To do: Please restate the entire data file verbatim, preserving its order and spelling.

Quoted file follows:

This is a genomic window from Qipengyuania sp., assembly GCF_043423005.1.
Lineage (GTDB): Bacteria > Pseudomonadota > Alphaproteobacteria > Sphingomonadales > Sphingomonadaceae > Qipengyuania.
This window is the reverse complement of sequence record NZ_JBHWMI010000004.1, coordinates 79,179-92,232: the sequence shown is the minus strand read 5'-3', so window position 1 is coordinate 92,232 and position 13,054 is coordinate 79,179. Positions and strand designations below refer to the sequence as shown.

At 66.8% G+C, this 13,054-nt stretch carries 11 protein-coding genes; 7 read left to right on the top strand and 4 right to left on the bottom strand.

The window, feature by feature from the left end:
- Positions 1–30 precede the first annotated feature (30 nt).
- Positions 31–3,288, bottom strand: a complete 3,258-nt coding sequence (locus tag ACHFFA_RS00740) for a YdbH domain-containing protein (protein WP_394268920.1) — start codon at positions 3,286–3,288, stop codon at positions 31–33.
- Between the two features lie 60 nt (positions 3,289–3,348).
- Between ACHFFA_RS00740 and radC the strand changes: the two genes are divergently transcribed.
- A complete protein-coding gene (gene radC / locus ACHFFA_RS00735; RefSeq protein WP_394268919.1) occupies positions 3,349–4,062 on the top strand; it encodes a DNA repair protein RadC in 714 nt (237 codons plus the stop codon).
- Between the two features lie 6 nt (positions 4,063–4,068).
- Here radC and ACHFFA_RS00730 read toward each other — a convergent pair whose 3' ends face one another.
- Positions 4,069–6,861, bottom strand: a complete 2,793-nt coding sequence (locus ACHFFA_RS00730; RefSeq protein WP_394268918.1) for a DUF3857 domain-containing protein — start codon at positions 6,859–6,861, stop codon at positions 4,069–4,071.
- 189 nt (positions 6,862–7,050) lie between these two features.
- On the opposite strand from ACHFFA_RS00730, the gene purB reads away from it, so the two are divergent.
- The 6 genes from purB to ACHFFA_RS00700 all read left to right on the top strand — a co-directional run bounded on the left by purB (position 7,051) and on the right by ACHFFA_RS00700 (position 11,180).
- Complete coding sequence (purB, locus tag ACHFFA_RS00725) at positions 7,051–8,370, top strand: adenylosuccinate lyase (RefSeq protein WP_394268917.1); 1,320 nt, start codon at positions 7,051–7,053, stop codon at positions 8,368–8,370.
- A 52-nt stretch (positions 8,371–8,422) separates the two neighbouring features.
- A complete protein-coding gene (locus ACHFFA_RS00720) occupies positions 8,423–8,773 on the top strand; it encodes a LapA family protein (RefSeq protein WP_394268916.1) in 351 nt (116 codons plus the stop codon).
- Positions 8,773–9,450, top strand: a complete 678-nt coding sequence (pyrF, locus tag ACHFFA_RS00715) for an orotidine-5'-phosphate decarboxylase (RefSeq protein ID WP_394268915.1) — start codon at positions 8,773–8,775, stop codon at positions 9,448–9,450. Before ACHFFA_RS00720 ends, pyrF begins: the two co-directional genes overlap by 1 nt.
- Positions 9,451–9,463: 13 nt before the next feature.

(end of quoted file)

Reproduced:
This is a genomic window from Qipengyuania sp., assembly GCF_043423005.1.
Lineage (GTDB): Bacteria > Pseudomonadota > Alphaproteobacteria > Sphingomonadales > Sphingomonadaceae > Qipengyuania.
This window is the reverse complement of sequence record NZ_JBHWMI010000004.1, coordinates 79,179-92,232: the sequence shown is the minus strand read 5'-3', so window position 1 is coordinate 92,232 and position 13,054 is coordinate 79,179. Positions and strand designations below refer to the sequence as shown.

At 66.8% G+C, this 13,054-nt stretch carries 11 protein-coding genes; 7 read left to right on the top strand and 4 right to left on the bottom strand.

The window, feature by feature from the left end:
- Positions 1–30 precede the first annotated feature (30 nt).
- Positions 31–3,288, bottom strand: a complete 3,258-nt coding sequence (locus tag ACHFFA_RS00740) for a YdbH domain-containing protein (protein WP_394268920.1) — start codon at positions 3,286–3,288, stop codon at positions 31–33.
- Between the two features lie 60 nt (positions 3,289–3,348).
- Between ACHFFA_RS00740 and radC the strand changes: the two genes are divergently transcribed.
- A complete protein-coding gene (gene radC / locus ACHFFA_RS00735; RefSeq protein WP_394268919.1) occupies positions 3,349–4,062 on the top strand; it encodes a DNA repair protein RadC in 714 nt (237 codons plus the stop codon).
- Between the two features lie 6 nt (positions 4,063–4,068).
- Here radC and ACHFFA_RS00730 read toward each other — a convergent pair whose 3' ends face one another.
- Positions 4,069–6,861, bottom strand: a complete 2,793-nt coding sequence (locus ACHFFA_RS00730; RefSeq protein WP_394268918.1) for a DUF3857 domain-containing protein — start codon at positions 6,859–6,861, stop codon at positions 4,069–4,071.
- 189 nt (positions 6,862–7,050) lie between these two features.
- On the opposite strand from ACHFFA_RS00730, the gene purB reads away from it, so the two are divergent.
- The 6 genes from purB to ACHFFA_RS00700 all read left to right on the top strand — a co-directional run bounded on the left by purB (position 7,051) and on the right by ACHFFA_RS00700 (position 11,180).
- Complete coding sequence (purB, locus tag ACHFFA_RS00725) at positions 7,051–8,370, top strand: adenylosuccinate lyase (RefSeq protein WP_394268917.1); 1,320 nt, start codon at positions 7,051–7,053, stop codon at positions 8,368–8,370.
- A 52-nt stretch (positions 8,371–8,422) separates the two neighbouring features.
- A complete protein-coding gene (locus ACHFFA_RS00720) occupies positions 8,423–8,773 on the top strand; it encodes a LapA family protein (RefSeq protein WP_394268916.1) in 351 nt (116 codons plus the stop codon).
- Positions 8,773–9,450, top strand: a complete 678-nt coding sequence (pyrF, locus tag ACHFFA_RS00715) for an orotidine-5'-phosphate decarboxylase (RefSeq protein ID WP_394268915.1) — start codon at positions 8,773–8,775, stop codon at positions 9,448–9,450. Before ACHFFA_RS00720 ends, pyrF begins: the two co-directional genes overlap by 1 nt.
- Positions 9,451–9,463: 13 nt before the next feature.